|Asst. Adjunct Professor/Director
Canid Diversity and Conservation Unit
Center for Veterinary Genetics
Dept. Population Health and Reproduction
Old Davis Rd./One Shields Avenue
Davis, CA 95616-8744
Ph.D. Ecology (2002). University of California, Davis, CA.
Dissertation topic: Ecology of canine heartworm in California coyotes
M.S. Wildlife Biology (1996). University of California, Berkeley, CA.
Thesis topic: Ecology and behavior of coyotes in relation to sheep predation
B.S. Biology (1991). University of Maryland, College Park, MD.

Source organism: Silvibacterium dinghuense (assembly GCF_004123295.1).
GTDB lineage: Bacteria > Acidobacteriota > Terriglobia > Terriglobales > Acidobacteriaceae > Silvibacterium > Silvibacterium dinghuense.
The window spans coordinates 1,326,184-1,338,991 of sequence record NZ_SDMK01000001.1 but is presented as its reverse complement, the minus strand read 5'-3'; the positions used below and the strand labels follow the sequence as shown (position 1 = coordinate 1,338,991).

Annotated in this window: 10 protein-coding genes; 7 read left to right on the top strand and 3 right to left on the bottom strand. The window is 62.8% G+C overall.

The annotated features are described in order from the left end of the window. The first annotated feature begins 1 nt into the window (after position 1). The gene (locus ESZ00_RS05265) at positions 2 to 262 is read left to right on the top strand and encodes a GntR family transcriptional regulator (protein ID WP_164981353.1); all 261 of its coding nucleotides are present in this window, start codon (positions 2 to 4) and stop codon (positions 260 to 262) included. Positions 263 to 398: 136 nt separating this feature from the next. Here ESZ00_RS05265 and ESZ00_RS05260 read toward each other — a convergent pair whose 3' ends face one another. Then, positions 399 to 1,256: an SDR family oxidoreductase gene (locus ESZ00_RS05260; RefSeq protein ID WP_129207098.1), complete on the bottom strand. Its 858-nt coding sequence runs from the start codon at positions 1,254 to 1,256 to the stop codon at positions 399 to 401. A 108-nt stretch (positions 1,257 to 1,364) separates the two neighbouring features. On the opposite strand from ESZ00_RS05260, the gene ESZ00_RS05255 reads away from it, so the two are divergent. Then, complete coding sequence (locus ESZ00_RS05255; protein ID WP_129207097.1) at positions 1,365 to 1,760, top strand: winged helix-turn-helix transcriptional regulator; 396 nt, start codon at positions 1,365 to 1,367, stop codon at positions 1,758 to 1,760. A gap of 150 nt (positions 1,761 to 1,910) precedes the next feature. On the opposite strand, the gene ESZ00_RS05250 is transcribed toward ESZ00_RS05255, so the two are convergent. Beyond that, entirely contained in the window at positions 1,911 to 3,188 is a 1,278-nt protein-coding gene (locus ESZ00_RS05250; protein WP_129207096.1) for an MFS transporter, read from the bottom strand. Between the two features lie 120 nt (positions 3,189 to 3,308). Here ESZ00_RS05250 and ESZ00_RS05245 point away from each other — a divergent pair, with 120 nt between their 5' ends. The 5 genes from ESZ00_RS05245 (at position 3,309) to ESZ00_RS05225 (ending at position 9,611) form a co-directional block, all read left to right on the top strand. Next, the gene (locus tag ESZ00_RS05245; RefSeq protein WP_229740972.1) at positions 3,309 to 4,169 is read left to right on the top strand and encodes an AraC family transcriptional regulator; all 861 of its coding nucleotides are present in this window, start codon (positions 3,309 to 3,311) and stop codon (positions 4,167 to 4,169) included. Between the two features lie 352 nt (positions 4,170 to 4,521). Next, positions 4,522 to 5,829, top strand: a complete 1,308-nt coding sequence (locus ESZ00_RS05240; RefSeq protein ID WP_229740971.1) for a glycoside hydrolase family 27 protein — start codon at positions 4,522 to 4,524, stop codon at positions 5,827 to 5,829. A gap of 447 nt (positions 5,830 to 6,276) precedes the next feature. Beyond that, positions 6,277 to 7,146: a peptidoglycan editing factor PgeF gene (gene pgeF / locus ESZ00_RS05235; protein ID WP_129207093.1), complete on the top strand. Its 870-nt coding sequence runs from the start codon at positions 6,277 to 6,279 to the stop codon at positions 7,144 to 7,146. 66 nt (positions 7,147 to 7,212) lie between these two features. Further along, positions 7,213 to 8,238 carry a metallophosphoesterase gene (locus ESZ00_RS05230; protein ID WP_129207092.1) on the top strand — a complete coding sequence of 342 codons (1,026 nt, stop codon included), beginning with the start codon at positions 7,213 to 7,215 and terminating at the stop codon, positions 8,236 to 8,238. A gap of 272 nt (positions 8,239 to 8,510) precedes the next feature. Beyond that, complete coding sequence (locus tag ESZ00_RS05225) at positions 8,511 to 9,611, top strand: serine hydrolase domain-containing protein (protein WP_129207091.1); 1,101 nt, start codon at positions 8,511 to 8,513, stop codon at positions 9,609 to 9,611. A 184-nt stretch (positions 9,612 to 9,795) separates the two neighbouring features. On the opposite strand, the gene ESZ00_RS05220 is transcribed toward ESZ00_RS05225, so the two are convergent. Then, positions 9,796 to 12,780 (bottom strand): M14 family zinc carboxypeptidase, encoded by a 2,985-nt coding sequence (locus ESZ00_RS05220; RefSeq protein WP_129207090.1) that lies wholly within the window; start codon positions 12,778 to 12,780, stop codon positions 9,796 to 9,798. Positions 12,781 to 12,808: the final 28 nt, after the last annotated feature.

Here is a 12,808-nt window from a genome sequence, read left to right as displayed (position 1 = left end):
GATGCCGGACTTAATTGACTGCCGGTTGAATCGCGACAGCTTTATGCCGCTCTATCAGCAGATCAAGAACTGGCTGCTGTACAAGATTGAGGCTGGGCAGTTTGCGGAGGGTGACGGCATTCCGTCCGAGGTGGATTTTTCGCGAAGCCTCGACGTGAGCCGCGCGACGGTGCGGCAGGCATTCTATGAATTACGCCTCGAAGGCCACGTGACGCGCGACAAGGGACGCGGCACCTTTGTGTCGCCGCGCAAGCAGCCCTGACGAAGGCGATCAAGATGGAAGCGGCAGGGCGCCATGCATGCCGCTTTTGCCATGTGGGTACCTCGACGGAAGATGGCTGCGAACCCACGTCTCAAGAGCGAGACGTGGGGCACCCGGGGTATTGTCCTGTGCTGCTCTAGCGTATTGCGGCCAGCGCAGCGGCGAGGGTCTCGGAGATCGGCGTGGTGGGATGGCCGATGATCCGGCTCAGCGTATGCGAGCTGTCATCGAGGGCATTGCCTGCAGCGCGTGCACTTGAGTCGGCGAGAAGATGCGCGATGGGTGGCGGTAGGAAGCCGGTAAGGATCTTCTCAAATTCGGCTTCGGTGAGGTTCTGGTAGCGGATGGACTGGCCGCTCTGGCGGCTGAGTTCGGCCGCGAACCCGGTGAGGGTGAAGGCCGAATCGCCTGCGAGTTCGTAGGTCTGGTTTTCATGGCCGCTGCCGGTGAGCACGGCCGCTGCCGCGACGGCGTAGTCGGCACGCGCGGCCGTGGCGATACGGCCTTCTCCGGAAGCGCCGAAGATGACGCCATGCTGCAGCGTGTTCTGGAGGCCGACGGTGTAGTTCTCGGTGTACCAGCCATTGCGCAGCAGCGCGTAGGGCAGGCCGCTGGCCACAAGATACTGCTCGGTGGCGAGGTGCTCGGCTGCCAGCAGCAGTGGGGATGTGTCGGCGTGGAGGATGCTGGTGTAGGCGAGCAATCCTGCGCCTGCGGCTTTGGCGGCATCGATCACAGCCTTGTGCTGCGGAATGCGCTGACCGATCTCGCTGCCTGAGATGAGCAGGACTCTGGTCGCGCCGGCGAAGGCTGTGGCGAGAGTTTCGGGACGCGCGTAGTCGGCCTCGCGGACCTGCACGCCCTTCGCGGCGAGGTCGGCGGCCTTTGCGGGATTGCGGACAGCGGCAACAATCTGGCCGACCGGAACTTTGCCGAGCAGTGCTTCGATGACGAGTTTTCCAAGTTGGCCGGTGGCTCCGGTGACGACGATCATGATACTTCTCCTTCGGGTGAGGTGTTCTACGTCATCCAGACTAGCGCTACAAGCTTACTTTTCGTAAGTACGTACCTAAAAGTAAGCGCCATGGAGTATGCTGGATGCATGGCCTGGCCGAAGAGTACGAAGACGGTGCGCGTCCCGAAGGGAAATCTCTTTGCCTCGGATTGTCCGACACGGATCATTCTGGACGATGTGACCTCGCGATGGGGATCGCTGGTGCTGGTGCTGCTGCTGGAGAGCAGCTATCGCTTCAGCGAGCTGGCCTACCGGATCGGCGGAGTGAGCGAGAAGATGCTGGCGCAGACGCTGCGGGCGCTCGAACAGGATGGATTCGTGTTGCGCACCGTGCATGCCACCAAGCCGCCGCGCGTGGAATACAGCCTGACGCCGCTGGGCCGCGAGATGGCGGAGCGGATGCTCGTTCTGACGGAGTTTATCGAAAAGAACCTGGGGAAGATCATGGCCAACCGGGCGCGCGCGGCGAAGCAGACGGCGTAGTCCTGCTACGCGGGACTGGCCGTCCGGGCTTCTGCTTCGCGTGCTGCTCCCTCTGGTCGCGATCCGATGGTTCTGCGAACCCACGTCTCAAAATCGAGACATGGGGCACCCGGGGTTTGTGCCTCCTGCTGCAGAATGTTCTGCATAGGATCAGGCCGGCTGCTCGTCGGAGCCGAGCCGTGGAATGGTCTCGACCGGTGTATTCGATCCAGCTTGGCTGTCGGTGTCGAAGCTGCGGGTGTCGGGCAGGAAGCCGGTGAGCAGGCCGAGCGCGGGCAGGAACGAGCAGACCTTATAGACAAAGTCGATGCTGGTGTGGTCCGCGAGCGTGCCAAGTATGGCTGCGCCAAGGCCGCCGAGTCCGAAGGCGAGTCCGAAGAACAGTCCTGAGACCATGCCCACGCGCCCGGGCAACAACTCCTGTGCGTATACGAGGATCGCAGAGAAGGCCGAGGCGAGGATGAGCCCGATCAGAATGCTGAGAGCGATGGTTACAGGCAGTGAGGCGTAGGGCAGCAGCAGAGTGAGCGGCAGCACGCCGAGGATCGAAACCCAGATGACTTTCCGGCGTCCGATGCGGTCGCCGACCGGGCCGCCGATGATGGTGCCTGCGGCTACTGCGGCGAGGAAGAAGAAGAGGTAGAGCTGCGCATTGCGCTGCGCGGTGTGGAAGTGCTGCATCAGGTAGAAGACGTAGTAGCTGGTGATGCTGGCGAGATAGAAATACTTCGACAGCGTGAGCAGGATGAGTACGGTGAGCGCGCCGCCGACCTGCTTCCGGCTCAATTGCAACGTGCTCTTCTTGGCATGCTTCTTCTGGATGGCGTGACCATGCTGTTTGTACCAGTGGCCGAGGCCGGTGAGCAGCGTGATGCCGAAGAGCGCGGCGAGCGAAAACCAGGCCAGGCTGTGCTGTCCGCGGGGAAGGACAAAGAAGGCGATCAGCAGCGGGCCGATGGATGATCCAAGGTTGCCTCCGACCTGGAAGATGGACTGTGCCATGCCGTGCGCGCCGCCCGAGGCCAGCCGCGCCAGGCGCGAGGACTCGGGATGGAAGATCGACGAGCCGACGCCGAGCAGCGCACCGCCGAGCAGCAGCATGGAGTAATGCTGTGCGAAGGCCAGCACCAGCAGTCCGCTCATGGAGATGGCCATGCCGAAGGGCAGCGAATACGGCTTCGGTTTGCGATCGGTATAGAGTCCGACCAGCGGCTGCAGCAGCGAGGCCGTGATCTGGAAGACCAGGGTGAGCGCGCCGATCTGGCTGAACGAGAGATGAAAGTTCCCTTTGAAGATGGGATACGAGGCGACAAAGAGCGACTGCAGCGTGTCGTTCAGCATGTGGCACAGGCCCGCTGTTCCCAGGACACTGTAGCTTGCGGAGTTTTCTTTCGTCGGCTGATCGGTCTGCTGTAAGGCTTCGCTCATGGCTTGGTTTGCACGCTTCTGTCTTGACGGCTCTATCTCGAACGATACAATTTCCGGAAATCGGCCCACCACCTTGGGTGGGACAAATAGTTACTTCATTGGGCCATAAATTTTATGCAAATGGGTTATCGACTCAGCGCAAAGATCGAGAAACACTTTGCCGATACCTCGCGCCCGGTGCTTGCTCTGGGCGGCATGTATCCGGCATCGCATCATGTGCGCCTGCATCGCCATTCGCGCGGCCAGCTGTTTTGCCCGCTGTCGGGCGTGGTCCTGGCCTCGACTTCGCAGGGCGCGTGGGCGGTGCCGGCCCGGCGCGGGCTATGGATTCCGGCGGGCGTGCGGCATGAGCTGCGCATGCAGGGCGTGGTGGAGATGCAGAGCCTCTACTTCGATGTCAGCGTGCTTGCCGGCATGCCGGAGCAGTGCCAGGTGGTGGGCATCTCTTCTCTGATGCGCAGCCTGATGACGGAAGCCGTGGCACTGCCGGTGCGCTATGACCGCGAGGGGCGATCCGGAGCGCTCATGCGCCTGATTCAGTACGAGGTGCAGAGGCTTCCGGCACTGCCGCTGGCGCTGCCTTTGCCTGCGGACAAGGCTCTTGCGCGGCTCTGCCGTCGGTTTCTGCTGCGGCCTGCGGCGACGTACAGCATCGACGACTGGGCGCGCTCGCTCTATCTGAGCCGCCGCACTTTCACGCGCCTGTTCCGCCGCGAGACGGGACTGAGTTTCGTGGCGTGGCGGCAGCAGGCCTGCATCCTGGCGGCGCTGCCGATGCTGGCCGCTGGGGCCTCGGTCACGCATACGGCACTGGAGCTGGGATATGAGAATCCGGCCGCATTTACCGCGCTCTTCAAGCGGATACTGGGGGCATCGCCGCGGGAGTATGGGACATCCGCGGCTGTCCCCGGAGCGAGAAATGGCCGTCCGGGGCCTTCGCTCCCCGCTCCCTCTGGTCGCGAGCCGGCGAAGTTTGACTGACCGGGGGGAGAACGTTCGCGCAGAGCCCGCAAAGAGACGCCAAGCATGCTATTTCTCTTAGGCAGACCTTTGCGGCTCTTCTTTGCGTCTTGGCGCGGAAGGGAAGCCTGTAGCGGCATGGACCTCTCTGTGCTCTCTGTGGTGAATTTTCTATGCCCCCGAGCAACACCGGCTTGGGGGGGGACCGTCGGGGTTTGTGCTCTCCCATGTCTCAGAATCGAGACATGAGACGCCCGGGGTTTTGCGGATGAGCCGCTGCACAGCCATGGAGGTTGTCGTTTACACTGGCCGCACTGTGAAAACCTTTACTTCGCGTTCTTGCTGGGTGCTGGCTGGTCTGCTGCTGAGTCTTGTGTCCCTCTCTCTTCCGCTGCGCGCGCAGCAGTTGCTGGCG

I employ genomic and field-based methodologies to understand evolutionary histories of particular canid species and the generalities that unite their evolutionary pathways. Much of my research is motivated by curiosity about the relationships between individual behavior and population-level processes, including the historical roles played by behavioral plasticity and adaptation in the evolution of niche specialization. I am especially interested in research that directly or indirectly helps us conserve endangered canid populations and species. In addition to canids, my students and I work on a broad range of and other mammalian carnivores.